Supply chain management in healthcare is complex and demanding. Being a supply chain professional means you are constantly under pressure to perform many different roles. As a supply chain leader you must take on the responsibilities of an analytical expert, a financial advisor, a safety officer, and an advocate for innovation, among many other duties. You manage tens and even hundreds of thousands of SKUs for dozens of departments or even dozens of facilities. You are responsible for the financial goals of the organization, the satisfaction of the clinicians, and you manage an intricate inventory and delivery management system, working with a vast network of suppliers, distributors, and service providers. You are also held accountable for the initiatives of your organization.
In a recent TechValidate Survey of hospital supply chain professionals, 61% stated that their initiatives for the year were to reduce costs and/or increase GPO contract compliance. In the same survey 98% of the respondents agreed that that supplier consolidation and standardizing product purchasing is important and provides cost savings.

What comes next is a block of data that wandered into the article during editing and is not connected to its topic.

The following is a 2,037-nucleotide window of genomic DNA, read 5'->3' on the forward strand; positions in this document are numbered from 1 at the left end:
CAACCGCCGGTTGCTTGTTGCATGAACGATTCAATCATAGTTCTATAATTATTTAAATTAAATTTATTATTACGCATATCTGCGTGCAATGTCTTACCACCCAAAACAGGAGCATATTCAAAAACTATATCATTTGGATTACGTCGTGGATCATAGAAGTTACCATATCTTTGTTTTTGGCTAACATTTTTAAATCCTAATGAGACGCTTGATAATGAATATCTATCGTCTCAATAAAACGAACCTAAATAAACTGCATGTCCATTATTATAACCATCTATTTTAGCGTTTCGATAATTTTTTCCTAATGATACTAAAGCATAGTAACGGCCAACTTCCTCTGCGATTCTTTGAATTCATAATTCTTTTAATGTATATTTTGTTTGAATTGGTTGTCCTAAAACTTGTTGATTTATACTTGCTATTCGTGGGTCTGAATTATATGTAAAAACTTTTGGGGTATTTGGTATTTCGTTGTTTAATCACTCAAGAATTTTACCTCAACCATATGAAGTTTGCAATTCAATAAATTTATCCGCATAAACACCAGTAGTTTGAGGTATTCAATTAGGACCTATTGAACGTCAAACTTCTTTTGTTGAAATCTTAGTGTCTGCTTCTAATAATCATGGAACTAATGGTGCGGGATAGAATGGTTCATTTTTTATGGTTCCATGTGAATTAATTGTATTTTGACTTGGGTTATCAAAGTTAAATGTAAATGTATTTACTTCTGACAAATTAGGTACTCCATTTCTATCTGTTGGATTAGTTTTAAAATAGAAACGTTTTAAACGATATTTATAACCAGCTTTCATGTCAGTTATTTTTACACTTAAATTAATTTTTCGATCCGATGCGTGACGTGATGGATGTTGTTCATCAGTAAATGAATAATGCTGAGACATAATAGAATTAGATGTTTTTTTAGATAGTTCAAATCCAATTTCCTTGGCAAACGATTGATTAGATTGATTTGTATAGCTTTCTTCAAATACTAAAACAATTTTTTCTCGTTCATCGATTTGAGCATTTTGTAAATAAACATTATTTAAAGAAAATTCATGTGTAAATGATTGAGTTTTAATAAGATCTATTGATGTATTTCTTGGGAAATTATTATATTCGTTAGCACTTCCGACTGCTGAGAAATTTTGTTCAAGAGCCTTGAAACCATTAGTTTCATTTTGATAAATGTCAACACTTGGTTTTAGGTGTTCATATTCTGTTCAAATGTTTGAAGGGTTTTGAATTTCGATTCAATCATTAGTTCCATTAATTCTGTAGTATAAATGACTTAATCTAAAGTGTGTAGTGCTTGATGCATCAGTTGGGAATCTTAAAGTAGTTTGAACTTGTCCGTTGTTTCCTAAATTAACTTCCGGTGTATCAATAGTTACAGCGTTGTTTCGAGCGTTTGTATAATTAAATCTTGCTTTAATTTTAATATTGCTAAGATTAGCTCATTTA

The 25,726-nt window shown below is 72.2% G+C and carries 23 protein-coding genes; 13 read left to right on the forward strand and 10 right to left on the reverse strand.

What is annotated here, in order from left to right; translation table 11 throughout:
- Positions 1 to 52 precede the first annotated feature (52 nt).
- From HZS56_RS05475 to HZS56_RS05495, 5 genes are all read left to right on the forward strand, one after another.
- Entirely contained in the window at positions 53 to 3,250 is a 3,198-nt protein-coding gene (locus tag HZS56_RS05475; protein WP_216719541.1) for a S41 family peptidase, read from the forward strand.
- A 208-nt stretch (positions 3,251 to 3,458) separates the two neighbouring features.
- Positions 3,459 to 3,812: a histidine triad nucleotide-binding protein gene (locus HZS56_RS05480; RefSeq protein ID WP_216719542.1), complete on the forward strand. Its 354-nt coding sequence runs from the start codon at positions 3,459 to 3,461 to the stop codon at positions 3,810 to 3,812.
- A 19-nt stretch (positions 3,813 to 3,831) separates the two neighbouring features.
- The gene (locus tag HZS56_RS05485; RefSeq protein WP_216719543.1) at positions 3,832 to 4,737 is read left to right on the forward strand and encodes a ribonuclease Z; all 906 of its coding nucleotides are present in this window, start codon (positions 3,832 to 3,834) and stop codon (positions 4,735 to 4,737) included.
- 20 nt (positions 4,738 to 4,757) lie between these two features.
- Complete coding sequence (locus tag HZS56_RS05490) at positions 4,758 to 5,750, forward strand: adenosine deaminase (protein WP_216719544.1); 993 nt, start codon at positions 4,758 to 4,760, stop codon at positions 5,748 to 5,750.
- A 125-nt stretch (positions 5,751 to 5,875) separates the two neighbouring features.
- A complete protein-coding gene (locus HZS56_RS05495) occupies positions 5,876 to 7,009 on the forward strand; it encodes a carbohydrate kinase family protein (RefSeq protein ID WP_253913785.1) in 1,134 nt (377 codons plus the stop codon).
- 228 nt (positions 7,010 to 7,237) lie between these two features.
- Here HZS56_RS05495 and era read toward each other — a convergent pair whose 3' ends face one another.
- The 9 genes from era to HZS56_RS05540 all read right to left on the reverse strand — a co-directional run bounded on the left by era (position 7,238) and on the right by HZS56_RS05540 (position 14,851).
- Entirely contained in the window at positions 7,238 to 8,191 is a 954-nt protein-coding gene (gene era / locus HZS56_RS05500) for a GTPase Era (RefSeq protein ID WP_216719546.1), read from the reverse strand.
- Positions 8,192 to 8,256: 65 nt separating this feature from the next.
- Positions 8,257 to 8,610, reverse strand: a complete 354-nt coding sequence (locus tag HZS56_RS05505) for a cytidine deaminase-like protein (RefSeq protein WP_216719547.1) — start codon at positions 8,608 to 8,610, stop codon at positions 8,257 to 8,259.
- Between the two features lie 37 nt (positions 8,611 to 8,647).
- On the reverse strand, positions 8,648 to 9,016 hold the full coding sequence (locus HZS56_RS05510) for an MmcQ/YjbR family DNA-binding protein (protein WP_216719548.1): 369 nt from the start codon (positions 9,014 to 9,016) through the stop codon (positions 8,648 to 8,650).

“SAVING MONEY EARNS YOU A BONUS”
Here are three ways that product standardization and supplier consolidation can help you achieve results that help you earn your bonus.
1. Reduce Costs
“Saving money earns you a bonus,” was stated by one materials management manager who works for a large enterprise healthcare organization. It’s certainly no secret that reducing costs is the golden ticket to scoring accolades, meeting goals, and getting that bonus.
Saint Thomas Health, a system of 5 hospitals, needed to find a way to reduce costs. They were purchasing different SKUs for products that were very similar, in this case, labels. They bought label rolls for $3 and a very similar product for $1. This oversight in product purchases impacted the overall costs of the system. After partnering with a sole source vendor it was able to save $200,000 over a four year span. They accomplished this simply by standardizing label products. These savings, however, only account for the immediate savings from standardizing products. The saving that are not factored into that number are the savings from soft or hidden costs.